October 13, 2009 3:00 am

US focuses on Taliban's 'post office' at border

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As President Barack Obama reconsiders his strategy for the war in Afghanistan, the US military is closely watching the Pakistani city of Quetta from where Taliban commanders are believed to be overseeing the stubborn insurgency across the border.

According to western officials in Islamabad, US officials have focused on Pashtunabad, a dusty suburb of Quetta, which they believe is a vital link between the Taliban's 12-15 member top leadership council, known as the "Quetta shura ", and the Taliban in Afghanistan.

In his leaked report, Gen Stanley McChrystal, the US and Nato commander in Afghanistan, also highlighted the Quetta shura as one of the main insurgent groups that threaten the Afghan mission.

Operating under the leadership of Mullah Omar, who remains at large since fleeing Afghanistan following the 2001 invasion, the shura uses its contacts in places such as Pashtunabad to send and receive messages from Afghanistan.

"This place is like the Taliban's post office in Baluchistan," says one western official, referring to the western Pakistani region that borders the southern Afghan province of Helmand. "The people who travel across this border with Taliban connections include those carrying out assignments for the Quetta shura . They carry messages to and from the shura to people on the ground, and work as eyes and ears for the shura ".

In a sign of how seriously Washington views the problem, the US Congress recently imposed a condition on an aid package to Pakistan that requires Hillary Clinton, secretary of state, to certify that Pakistan is acting against militant bases in several areas, including Quetta.

Another western official said the Quetta shura was the closest thing the Taliban had to a central command. Nato powers believe the shura issues battle orders, and that individual commanders ultimately report to the council.

Nooruddin Malangi, an Afghan cleric who expresses sympathy with the Taliban, underscores how tough it is for the US to deal with Quetta-based militants.

Mr Malangi openly claims to be "among those who keep on reinforcing the links between the two cities [Quetta and Kandahar] that are important for the Taliban". But Mr Malangi is just one of thousands of Taliban loyalists who frequently travel across the largely un-policed Afghanistan-Pakistan border.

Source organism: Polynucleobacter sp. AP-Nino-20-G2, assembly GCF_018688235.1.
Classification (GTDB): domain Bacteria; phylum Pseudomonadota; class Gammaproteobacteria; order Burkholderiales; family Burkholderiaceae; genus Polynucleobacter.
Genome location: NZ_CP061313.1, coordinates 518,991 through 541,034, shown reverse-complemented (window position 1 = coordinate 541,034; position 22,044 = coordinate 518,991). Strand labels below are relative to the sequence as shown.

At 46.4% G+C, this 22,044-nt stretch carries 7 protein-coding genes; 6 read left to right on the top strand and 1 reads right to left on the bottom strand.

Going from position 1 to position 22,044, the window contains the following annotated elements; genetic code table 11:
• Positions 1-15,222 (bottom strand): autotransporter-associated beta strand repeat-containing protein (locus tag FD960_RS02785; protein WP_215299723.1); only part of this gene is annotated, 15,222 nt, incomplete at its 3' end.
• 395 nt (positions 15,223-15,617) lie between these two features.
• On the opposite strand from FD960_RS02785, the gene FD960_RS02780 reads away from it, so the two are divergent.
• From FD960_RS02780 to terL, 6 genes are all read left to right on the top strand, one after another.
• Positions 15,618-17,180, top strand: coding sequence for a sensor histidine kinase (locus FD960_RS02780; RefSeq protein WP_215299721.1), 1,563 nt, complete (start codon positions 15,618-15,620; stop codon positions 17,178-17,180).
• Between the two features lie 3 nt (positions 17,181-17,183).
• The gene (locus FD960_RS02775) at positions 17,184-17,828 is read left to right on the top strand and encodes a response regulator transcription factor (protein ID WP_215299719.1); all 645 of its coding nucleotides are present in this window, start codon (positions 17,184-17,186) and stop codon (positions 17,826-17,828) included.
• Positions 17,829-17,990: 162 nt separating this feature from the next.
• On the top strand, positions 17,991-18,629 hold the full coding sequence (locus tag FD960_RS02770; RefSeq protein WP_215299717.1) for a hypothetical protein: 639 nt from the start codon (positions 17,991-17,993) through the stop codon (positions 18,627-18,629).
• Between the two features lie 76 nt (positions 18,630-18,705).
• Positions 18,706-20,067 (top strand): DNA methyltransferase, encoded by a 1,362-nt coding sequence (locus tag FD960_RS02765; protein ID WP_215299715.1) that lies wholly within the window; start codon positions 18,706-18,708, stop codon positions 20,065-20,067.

While Mr Omar is believed to oversee the shura , Thomas Ruttig, codirector of the Kabul-based Afghanistan Analysts' Network, a research group, says he believes the Taliban leader is physically isolated from the council for security reasons.

Mr Ruttig says the Quetta-based leadership gives strategic direction, and may also order specific bombings or assassinations, but he stresses that field commanders also enjoy a high degree of autonomy. "We're not talking about a western army structure or Nato, it's a network of networks."

Mr Ruttig says there have been multiple reports of sightings of senior Taliban figures in Quetta, in spite of Pakistan's denials that it shelters the Taliban leadership. "I would assume the Pakistanis know very well where they are," he says.

Recent rumours that the US Central Intelligence Agency is preparing to launch missile strikes at locations in Baluchistan where Mr Omar may be hiding have sparked furious denials from Pakistani officials that there is a Taliban shura operating from Quetta. "I can say categorically that Mullah Omar is not on our side," says Rehman Malik, Pakistan's interior minister.

One of the unanswered questions about the shura is whether the Taliban leadership is focused on Afgh-anistan or whether they have played a role in the recent attacks in Pakistan.

Mr Ruttig says that while the Quetta shura is focused on the insurgency in Afghanistan, it may provide advice and moral support for members of the loose coalition of groups known as the Pakistani Taliban.

Despite the recent threat from homegrown militants, Mr Ruttig says some Pakistani security officers maintain the view that the Taliban are a potentially useful tool for exerting influence in Afghanistan. "Some people may still think about the Taliban as an option for Afghanistan for a time when the west has withdrawn from there."

Additional reporting James Lamont in New Delhi

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